By Valerie Ricordi, MOCA
Over the last decade and a half, the Nigerian film industry, Nollywood, has grown to be the second most prolific in the world, after India’s Bollywood. Its acclaim was initially restricted to Nigerian and African audiences but as an English language art form, its productions are now widely-distributed in the UK, Ireland, and the Caribbean via satellite, cable and Internet outlets such as YouTube. With the support of a Knight Arts Challenge grant, MOCA North Miami will present “Nollywood: Alternative Expressions in Contemporary Cinema Art,” a three-day film festival slated for 2016, to examine this significant new artistic phenomena in-depth.
Nollywood has become the principal means by which images of contemporary life in Africa and the African diaspora are disseminated. Largely self-taught directors, who are also self-financed, rely heavily on popular digital technology to produce their films. The result is a vernacular form of expression that reflects the cultural geography of modern Africa. Nollywood has come to represent a powerful force that enables Africans to tell African stories and to share those stories with a global audience.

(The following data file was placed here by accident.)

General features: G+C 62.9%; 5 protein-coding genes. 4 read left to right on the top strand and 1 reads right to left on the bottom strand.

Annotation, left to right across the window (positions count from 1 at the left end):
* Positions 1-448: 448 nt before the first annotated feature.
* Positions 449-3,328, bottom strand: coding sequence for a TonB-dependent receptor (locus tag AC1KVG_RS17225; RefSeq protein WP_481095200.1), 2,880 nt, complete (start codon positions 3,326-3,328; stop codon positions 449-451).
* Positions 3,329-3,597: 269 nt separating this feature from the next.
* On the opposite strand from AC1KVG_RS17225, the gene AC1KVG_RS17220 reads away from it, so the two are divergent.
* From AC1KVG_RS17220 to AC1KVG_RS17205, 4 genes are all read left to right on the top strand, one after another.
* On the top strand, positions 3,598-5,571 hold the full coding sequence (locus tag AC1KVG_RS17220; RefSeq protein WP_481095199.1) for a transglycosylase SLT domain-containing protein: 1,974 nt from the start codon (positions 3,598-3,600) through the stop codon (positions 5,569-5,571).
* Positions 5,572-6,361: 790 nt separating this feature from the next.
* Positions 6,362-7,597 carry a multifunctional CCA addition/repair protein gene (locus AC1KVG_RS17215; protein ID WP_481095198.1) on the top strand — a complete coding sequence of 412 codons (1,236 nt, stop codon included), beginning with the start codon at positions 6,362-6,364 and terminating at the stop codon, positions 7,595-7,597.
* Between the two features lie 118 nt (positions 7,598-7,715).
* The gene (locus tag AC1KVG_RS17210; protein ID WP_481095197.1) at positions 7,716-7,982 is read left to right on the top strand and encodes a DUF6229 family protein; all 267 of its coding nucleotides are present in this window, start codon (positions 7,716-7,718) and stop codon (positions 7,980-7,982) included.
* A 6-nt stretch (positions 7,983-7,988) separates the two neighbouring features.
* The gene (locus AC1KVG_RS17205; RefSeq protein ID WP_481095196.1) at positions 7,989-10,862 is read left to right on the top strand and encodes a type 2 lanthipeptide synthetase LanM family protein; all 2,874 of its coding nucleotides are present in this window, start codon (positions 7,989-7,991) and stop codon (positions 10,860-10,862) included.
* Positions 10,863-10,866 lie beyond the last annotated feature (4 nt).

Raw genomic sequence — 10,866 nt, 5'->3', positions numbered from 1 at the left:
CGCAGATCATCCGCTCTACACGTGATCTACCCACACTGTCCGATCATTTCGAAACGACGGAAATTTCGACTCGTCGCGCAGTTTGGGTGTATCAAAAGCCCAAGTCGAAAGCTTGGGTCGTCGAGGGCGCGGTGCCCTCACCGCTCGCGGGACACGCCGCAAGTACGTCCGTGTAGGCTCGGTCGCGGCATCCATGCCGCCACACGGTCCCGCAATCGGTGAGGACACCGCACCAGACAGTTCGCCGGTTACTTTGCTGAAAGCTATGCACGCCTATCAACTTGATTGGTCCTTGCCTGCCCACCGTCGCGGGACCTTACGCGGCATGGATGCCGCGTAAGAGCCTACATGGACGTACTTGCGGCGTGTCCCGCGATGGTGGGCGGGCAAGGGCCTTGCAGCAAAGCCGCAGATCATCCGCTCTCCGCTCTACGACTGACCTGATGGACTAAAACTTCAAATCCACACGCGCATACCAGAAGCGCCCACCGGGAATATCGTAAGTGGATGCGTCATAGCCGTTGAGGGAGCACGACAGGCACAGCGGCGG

The Nollywood film festival at MOCA will include film screenings, panel discussions and ancillary programs to provide a forum to examine Nollywood and to observe how new media technologies and business models shape creative industries in Africa. As the first U.S. museum to present this phenomenal artistic expression, the program will explore Nollywood’s influence on contemporary culture and on artists such as Njdeka Akunyili, Wangechi Mutu, Peter Hujar and Mickalene Thomas.
“We are very excited to provide a forum to explore the global impact of Nigerian cinema, “ said Alex Gartenfeld, MOCA’s Interim Director and Chief Curator. “MOCA has an international reputation for illuminating new trends in contemporary art and culture, and given the influence Nollywood has on West African and Caribbean audiences, so prevalent in South Florida, this is a wonderful opportunity to be at the forefront of this important cultural exchange.”